It's not something that you can rely on as a user of that component. If we were to change the structure of this and implement it in a different way, then our selectors in app.svelte could break. So in general, I don't recommend controlling styles that way. Finally, it's a little bit rude to control the contents of a component.

Components should be able to decide for themselves, which files can be controlled from outside, in the same way that they decide which variables are exposed as props. And so global is something that you should reach for as a last resort. Instead we can use CSS custom properties for this.

This is a way that a component can say, this is a value that is allowed to be set from outside. So inside Box.svelte, this background down here we're gonna change that to be a CSS custom property. We'll call it color, could be anything and we'll give a default value of ddd, which is what we had before.

And now any parent element that uses this component can set a value of color. So we could, for example, do it here, style equals boxes purple, sorry, color purple and that will set a default value. But another thing that we can do is set the color property directly on the component.

Right, so we can now get rid of our inline styles. All right, so you can think of this as passing styles to the component, the same way that you would pass props to a component. Implementation wise, the way that this works is we wrapped each of those components in a div with display contents, which means that it doesn't affect the structure of the DOM.

But it allows us to place those values in the DOM in such a way that those CSS custom properties will be inherited by child content. These values can be dynamic, here, we're using static strings, but it could be some local variable as well. And it's really a very flexible way to control the styles inside components.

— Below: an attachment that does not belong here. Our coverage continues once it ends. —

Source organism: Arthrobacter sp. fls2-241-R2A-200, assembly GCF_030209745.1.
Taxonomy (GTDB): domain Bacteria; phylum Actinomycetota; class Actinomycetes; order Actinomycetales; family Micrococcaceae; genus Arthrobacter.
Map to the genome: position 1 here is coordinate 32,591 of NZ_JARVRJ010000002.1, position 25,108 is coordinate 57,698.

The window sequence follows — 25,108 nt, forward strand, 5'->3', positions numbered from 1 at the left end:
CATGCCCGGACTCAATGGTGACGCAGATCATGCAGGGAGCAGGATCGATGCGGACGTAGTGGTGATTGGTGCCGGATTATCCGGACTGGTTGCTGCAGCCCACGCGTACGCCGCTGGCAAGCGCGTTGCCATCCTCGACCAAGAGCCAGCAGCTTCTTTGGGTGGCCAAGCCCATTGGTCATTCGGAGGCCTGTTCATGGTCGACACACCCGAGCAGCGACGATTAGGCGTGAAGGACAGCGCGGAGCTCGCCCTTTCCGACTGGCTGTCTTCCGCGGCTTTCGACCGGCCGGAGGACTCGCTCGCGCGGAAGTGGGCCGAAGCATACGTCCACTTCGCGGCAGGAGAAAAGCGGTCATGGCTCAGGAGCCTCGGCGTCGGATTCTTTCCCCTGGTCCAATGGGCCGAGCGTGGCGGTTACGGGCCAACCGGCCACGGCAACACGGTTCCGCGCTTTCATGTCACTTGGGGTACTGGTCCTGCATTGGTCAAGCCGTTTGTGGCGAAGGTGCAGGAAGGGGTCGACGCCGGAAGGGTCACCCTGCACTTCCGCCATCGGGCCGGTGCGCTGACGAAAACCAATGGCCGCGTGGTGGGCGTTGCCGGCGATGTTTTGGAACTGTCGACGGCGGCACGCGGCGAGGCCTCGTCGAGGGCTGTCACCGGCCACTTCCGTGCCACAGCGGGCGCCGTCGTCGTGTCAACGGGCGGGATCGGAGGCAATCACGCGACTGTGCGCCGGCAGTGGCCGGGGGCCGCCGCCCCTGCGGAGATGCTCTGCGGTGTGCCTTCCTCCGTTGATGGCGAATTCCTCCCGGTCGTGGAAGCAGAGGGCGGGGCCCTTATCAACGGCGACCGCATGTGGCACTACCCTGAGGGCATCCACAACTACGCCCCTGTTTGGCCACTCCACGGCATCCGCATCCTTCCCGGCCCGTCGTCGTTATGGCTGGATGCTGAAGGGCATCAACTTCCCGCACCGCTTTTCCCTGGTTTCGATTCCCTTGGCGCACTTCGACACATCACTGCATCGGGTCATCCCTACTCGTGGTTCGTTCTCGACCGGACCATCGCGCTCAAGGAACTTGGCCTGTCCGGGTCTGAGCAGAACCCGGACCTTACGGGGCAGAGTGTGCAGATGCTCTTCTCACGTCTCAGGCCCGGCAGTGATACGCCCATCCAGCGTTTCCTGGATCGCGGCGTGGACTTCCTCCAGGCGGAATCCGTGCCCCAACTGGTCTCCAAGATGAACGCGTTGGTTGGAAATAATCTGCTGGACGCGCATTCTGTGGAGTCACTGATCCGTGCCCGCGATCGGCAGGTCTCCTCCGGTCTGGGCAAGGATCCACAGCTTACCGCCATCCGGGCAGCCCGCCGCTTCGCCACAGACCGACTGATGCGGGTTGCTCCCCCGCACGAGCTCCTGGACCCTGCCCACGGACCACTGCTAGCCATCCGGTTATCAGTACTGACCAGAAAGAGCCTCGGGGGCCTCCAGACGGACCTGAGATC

Any questions on classes and styles? Mark.
>> When you add a class, can you add multiple classes?
>> You absolutely can, you can add as many classes as you like to a component. So here we could do class foo=1, class bar= 2 and similarly with these values, say we had, I don't know, border 3px, solid var --border, right?

We could add border=yellow, and things like that. So, yeah, you can add as many of these as you want.
>> Well, with the class directive though, could you add more than one class?
>> Yeah.
>> Or do you need several classes?
>> So, you would have one directive per class, but you can have as many of those directives as you like.

>> Okay, so you can't set multiple classes with one directive.
>> No, sorry, if they're all controlled by the same value, then no, you would need separate directives for each of those.
>> Question back to the bind element instead of query selector. What if I needed to bind more than one element with something like query selector all?

>> That's a great question, you can bind to a whole bunch of elements. Let me see if I can demonstrate that real quick. So. Let divs = that, and then each, I'm pretty sure this will work. And then let's add an onMount so that we can actually make this observable.

You're really putting me on the spot here, whoever asked that question. For const div of divs div.text content equals it works. Okay, so yes, you can bind to elements inside arrays and that's how you would do the equivalent of document query selector all Did you hear my comment when I said Tailwind users are crying right now because they have lots and lots of classes?

>> Yeah.
>> Yeah.
>> Yeah. Well, Tailwind makes me cry.
>> Woo, I take over now. Ended up using the ternary operator instead of the class directive for this very reason.
>> Yeah which is a totally valid thing to do.